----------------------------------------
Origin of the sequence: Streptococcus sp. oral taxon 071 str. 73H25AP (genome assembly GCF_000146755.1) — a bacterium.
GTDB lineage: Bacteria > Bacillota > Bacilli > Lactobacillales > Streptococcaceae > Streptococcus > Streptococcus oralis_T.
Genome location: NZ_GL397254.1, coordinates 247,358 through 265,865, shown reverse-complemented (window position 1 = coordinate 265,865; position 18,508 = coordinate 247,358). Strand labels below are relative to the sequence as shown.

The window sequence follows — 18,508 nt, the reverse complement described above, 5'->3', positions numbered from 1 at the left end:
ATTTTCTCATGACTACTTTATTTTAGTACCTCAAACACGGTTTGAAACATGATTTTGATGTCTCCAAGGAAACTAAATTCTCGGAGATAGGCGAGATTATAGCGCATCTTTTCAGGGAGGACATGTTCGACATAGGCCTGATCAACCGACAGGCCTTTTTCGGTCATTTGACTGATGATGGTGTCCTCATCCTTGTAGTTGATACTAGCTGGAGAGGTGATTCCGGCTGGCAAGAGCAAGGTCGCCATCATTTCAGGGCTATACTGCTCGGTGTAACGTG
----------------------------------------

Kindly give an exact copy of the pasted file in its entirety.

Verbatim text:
Origin of the sequence: Streptococcus sp. oral taxon 071 str. 73H25AP (genome assembly GCF_000146755.1) — a bacterium.
GTDB lineage: Bacteria > Bacillota > Bacilli > Lactobacillales > Streptococcaceae > Streptococcus > Streptococcus oralis_T.
Genome location: NZ_GL397254.1, coordinates 247,358 through 265,865, shown reverse-complemented (window position 1 = coordinate 265,865; position 18,508 = coordinate 247,358). Strand labels below are relative to the sequence as shown.

The window sequence follows — 18,508 nt, the reverse complement described above, 5'->3', positions numbered from 1 at the left end:
ATTTTCTCATGACTACTTTATTTTAGTACCTCAAACACGGTTTGAAACATGATTTTGATGTCTCCAAGGAAACTAAATTCTCGGAGATAGGCGAGATTATAGCGCATCTTTTCAGGGAGGACATGTTCGACATAGGCCTGATCAACCGACAGGCCTTTTTCGGTCATTTGACTGATGATGGTGTCCTCATCCTTGTAGTTGATACTAGCTGGAGAGGTGATTCCGGCTGGCAAGAGCAAGGTCGCCATCATTTCAGGGCTATACTGCTCGGTGTAACGTG